The surest way to get your indoor transplants off to a poor start, is to provide them with insufficient lighting.
A poor start has an unfavorable, season long effect on your plants. Without sufficient sunlight, plants strain to seek the sun. They do so, by developing a long, thin stem. Without enough light, the stem is weak and struggles to support the growing leaf structure. The stem bends, twists, falls over, and often breaks. So, let's avoid this common, beginning of the gardening season problem.
Let's begin this discussion with the premise that all of your seedlings need full sunlight, as most plants certainly do. The best place to find full sunlight is out in your garden. The trouble is, you are starting your plants indoors because it is still too cold yet to plant them outdoors. This leaves you with more limited options, to provide as much sunlight or substitute lighting as possible.
The best option is a backyard greenhouse. If you have a walk-in greenhouse, lucky you... we all envy you. There are also many types of small greenhouses on the market, that you can get for just a few dollars. Small deck size greenhouses and cold frames are great options. Click Here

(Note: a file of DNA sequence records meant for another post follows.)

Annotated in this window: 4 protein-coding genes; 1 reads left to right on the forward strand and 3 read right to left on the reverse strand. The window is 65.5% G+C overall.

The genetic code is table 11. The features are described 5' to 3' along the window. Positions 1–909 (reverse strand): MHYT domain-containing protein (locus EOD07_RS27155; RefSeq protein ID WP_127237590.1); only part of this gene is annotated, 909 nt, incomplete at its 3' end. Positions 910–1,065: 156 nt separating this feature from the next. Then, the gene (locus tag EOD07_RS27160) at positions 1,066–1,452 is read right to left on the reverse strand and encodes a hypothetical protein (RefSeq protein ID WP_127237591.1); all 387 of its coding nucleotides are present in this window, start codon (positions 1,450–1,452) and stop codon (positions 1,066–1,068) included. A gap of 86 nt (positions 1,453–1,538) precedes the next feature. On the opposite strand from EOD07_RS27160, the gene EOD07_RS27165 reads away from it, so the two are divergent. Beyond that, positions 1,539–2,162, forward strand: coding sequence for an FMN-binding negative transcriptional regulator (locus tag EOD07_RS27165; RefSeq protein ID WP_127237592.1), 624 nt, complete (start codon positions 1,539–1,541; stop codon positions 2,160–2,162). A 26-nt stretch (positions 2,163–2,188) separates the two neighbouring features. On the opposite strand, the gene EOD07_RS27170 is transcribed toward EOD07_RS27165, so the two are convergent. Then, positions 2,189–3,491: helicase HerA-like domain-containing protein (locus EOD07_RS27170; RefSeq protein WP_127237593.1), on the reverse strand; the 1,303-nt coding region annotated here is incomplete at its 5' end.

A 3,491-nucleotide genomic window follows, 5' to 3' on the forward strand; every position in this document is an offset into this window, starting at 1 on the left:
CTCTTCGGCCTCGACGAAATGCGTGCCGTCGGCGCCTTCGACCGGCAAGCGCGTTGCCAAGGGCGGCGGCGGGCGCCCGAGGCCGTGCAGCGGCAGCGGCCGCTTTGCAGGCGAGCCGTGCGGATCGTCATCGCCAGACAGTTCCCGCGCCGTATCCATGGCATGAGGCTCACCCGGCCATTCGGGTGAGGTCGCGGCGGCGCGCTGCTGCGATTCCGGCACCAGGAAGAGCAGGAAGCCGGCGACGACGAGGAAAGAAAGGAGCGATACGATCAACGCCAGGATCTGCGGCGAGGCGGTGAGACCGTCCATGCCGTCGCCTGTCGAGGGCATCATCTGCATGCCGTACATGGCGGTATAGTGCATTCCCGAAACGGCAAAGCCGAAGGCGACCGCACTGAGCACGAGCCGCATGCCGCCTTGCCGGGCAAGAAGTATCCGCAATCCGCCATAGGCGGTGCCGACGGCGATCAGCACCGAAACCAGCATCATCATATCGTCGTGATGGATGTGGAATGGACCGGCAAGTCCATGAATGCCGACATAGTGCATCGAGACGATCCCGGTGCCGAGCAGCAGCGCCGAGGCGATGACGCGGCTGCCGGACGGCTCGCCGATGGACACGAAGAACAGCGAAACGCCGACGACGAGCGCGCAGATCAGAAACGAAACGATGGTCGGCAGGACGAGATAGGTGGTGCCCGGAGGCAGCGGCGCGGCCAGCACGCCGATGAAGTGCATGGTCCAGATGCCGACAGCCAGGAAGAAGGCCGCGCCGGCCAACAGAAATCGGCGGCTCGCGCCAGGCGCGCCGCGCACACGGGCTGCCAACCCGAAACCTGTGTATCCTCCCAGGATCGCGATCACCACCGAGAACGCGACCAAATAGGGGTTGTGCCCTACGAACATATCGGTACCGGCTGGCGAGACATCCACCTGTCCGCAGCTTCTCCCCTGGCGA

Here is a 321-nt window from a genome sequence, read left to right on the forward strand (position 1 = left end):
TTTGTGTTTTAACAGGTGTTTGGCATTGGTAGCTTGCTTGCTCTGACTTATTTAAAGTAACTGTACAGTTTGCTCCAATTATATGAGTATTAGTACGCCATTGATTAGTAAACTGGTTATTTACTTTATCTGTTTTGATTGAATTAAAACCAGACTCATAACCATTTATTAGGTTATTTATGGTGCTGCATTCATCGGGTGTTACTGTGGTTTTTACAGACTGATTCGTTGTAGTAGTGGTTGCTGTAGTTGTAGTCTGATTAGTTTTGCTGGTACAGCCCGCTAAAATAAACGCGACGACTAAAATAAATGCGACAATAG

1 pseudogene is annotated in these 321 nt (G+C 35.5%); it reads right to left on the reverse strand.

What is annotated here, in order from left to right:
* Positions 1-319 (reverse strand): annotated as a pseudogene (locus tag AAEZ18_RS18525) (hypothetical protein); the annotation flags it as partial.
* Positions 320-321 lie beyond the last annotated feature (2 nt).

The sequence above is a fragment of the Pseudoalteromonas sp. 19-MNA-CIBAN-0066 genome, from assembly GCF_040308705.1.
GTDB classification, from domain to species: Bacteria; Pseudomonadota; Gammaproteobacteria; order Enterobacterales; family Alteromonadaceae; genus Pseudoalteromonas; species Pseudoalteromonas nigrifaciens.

For the vast majority of us, our seedlings begin the first few weeks of their life in our house or apartment. Our options for maximizing lighting is much more limited. We need to become "sunchasers", moving our seed trays from one sunny window to the next as the sun moves from east to west. Even on cloudy days, your seedlings will receive filtered sunlight through the window.
Chances are, your young plants will need more than a sunny window. Household lighting, especially fluorescent lights, provide some degree of alternate lighting. What many gardeners often do not know, is that the closer the plants are to the light source, the more effective it is. If possible, place your young plants six to eight inches from the light source. I know a gardener who overwinters some plants in his basement, solely with fluorescent lighting!
As the season nears, bring your seed trays out onto a sunny porch or deck during the warmer parts of the day. But, be certain to bring them in as the temperature drops. Forgetting to do so in advance of a cold or frosty night, is a fatal mistake.
Maximizing sunlight to your plants can be time consuming. But, it pays you back with healthy and far more successful plants. On transplanting day, you will marvel at how great your transplants look, even better that store bought plants!